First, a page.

Why inflation is likely to remain high

The ECB and a large majority of economists assume that inflation will fall further to 2% in 2025 and that we will be back to business as usual.

Dr. Vincent Stamer, Christoph Weil

Commerzbank Economic Research

May 17 2024

We do not share this optimism and expect the inflation rate to be closer to 3%. On the one hand, wage costs will continue to rise sharply in the coming year and, on the other hand, companies' scope for setting prices will increase as the economy recovers. By spring 2025 at the latest, the ECB is likely to realize that inflation has not been defeated after all and that it will have to end the cycle of interest rate cuts.

Supply bottlenecks following the coronavirus pandemic, a surge in demand due to government coronavirus aid and the energy price shock caused the inflation rate in the eurozone to rise to more than 10% in the fall of 2022. As the shocks subsided, the inflation rate fell back to 2.4% in April and the core inflation rate excluding energy, food and beverages fell from a high of 5.7% in the spring of 2023 to 2.7% most recently. The ECB target of 2% therefore seems within reach. The vast majority of economists and the ECB expect the inflation rate to reach this target again next year.

Higher wage costs push prices up again

However, since the beginning of the year, prices have increased again from month to month. In the first three months of the year, the seasonally adjusted consumer price index excluding energy and food (core index) rose by more than 3% on an annualized basis, and the less volatile 6-month rate of change has also ended its downward trend and is now trending upwards again. This is due to the renewed sharp rise in service prices, while prices for goods (excluding energy and food) have stabilized. The price trend in the individual product groups suggests that the rise in the core index in the second half of last year was also slowed by the indirect effects of lower energy prices. This effect appears to have run its course, meaning that other drivers such as the sharp rise in wage costs are now once again dominating the price trend, which is particularly evident in labor-intensive services.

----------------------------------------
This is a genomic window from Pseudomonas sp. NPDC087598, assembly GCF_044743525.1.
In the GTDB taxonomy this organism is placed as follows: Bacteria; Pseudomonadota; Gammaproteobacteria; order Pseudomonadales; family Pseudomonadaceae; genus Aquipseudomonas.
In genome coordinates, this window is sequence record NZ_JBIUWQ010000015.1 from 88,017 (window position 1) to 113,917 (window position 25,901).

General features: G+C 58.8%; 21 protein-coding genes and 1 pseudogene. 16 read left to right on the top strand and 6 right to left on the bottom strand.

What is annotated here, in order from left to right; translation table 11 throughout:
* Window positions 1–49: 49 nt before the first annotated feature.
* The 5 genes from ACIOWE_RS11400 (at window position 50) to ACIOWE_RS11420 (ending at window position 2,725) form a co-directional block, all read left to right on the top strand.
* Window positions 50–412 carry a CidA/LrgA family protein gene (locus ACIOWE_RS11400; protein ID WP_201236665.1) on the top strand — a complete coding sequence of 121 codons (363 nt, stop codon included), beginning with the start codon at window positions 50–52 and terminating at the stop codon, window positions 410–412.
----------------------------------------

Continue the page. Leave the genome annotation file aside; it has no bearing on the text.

Scarce labor force drives wages

This boost from wage costs is likely to continue. The collective wage agreements already in place suggest that collectively agreed wages will increase by an average of more than 4% over the remainder of this year. As in the past two years, wages actually paid are likely to increase even more strongly. The ECB expects salaries per employee to rise by 4.5% in the current year.

In the coming year, wages are also likely to increase significantly more than in the years before the pandemic, even if the lower inflation rate will probably remove an important driver. This is because the negotiating position of employees remains good. A large number of companies are complaining about a shortage of qualified workers, even if their share has fallen slightly over the past year and a half due to the weak economy. As the economy picks up, the shortage of workers is likely to increase again.

The ageing population is likely to contribute to this more and more. Over the next ten years, this will not only lead to a noticeable reduction in the supply of workers, but will also significantly increase the demand for labor-intensive services such as care for the elderly and healthcare. It is no coincidence that employment in these areas in particular has risen significantly over the past two years. Together, these two effects are likely to further exacerbate the shortage of labor and thus push up wages.The economic upturn should also make it easier for companies to pass on higher wage costs to their customers.